PAINT PARROT: Yeah, it was a unique and yeah, quite exciting role. Mentally quite taxing ‘cause a lot of the time you feel like your hands are tied. You’re looking at stuff and yeah, you want to be able to do something especially when you’re seeing friendly troops getting in contact with the Taliban and you want to be able to intervene but all you can do is watch. It’s quite a surreal time.

JACK: [00:05:00] What he was after was good intel that his team could use to have the upper hand which I guess is like espionage work; a spy in the sky. But after a while, he completed his duty and left the military which means he needed to find work as a civilian. At first, he assumed he would just do what a lot of his peers were doing.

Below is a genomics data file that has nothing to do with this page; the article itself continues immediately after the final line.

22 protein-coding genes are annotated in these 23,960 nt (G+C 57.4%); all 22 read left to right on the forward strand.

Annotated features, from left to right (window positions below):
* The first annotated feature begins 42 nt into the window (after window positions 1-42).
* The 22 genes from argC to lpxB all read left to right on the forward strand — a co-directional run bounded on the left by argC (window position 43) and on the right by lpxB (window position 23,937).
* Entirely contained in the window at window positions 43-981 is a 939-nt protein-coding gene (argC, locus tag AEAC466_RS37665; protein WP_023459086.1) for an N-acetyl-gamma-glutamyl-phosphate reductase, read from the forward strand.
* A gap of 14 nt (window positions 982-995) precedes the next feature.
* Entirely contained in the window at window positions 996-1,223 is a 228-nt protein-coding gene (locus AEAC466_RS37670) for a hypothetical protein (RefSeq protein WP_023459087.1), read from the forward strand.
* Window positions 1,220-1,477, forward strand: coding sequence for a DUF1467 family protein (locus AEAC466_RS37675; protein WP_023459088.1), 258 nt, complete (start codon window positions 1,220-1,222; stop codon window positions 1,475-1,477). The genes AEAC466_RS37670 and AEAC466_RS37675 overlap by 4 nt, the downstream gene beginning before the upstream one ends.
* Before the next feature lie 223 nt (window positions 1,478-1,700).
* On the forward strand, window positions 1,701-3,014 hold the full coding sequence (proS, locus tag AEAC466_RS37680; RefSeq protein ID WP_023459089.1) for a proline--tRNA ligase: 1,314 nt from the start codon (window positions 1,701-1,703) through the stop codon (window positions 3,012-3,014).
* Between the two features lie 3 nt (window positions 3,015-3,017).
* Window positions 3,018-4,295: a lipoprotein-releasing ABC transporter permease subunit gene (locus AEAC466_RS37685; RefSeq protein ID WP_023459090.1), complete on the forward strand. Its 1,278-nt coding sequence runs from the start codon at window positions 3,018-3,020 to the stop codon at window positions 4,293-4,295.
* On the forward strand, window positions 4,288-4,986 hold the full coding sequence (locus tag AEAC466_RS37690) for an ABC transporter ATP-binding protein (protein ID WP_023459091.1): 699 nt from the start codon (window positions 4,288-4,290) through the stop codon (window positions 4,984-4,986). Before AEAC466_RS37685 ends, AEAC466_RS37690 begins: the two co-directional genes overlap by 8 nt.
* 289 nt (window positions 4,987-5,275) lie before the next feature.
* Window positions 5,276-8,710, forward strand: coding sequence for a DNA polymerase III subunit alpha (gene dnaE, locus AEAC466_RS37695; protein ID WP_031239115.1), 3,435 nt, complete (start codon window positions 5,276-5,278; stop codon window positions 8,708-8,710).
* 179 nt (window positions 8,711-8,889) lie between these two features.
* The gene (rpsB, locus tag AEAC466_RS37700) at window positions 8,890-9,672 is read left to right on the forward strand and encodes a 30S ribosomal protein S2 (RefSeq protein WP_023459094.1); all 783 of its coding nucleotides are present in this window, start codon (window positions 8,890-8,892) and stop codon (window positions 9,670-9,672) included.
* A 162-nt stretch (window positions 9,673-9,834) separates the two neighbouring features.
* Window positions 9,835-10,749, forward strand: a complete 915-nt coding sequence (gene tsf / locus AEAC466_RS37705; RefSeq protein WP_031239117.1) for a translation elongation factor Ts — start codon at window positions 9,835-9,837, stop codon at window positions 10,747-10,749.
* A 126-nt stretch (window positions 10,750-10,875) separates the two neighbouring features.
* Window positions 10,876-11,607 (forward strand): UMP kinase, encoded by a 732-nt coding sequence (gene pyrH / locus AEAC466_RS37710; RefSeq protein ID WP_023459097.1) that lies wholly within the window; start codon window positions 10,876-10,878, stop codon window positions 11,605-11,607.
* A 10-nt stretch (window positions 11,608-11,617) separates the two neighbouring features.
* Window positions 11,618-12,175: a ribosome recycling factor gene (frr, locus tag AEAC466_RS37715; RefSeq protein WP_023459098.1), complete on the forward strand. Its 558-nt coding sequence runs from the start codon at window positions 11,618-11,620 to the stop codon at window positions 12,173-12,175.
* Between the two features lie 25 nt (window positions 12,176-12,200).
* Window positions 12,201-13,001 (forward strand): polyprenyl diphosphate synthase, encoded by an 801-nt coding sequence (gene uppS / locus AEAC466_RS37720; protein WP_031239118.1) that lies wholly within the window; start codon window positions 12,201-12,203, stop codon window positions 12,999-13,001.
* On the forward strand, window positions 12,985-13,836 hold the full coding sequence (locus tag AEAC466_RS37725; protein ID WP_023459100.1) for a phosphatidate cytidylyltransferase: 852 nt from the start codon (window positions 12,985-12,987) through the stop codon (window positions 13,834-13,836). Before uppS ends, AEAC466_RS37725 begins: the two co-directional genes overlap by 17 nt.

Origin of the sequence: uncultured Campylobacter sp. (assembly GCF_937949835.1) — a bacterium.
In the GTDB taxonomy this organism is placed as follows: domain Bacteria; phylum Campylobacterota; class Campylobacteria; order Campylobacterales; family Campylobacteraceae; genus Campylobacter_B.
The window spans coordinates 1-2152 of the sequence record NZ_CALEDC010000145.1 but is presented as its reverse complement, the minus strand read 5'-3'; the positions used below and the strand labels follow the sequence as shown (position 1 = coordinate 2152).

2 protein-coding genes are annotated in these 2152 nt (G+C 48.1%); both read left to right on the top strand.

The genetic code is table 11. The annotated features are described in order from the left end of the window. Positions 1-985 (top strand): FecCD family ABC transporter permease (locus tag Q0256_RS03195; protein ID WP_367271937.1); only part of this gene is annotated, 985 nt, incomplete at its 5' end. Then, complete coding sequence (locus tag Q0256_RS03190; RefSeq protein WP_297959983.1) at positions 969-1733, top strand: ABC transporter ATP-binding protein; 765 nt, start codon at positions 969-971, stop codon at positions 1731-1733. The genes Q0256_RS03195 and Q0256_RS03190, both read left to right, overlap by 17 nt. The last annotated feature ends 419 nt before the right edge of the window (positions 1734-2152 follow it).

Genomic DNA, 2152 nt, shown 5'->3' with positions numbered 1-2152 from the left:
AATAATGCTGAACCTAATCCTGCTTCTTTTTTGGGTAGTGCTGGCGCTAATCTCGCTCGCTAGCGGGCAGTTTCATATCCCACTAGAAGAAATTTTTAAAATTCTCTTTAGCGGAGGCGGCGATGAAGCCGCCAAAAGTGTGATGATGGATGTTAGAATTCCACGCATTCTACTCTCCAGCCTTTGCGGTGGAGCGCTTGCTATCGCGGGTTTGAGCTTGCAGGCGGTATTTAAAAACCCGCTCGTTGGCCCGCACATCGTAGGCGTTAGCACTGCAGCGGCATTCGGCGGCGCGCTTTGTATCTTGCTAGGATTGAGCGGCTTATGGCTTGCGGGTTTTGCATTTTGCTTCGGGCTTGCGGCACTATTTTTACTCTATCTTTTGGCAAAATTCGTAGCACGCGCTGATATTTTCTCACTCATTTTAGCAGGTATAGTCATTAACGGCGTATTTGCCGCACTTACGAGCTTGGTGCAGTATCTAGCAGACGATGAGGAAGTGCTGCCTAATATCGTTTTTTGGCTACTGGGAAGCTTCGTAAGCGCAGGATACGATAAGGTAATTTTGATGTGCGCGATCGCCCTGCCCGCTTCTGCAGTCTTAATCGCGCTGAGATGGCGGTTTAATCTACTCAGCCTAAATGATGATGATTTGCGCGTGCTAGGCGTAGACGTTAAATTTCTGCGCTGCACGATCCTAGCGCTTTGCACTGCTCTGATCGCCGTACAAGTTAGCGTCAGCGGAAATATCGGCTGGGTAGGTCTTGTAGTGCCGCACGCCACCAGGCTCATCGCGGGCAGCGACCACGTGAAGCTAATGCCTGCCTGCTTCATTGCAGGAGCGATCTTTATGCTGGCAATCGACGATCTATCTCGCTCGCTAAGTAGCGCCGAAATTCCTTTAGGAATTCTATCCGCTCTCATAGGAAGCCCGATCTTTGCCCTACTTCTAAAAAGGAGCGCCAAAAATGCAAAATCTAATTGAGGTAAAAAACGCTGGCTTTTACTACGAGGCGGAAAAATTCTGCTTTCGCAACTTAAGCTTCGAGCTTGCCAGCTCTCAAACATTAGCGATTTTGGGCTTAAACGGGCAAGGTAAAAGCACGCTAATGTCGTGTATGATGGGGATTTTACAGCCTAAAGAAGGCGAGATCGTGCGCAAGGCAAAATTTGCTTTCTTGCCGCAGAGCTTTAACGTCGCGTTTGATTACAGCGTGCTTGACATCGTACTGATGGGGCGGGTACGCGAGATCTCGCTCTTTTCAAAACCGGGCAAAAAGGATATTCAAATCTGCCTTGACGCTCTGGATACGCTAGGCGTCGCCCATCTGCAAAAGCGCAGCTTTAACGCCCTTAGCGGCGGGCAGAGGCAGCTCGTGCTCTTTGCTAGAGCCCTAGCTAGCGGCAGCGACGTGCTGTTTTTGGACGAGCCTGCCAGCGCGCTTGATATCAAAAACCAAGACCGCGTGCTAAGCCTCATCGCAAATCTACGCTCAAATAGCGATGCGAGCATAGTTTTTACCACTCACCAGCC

PAINT PARROT: Originally, I wanted to do what a lot of ex-army guys do and just be a bodyguard ‘cause it can be quite lucrative contracting in places like Iraq and Afghanistan. That was kind of the original plan. But while I was doing the training, I became good friends with the guy who ran the training company and I started out going back with him as an instructor. Then that evolved into me getting involved in some of his projects that he was doing that weren’t training. It was sort of live operations, if you will. That’s kinda how, yeah, kind of – he sort of filtered me into less bodyguard stuff and more security and risk assessments and yeah, following people and gathering evidence for – yeah, whatever, it was just normal sort of lawyer cases. I need to get information to discredit the other party.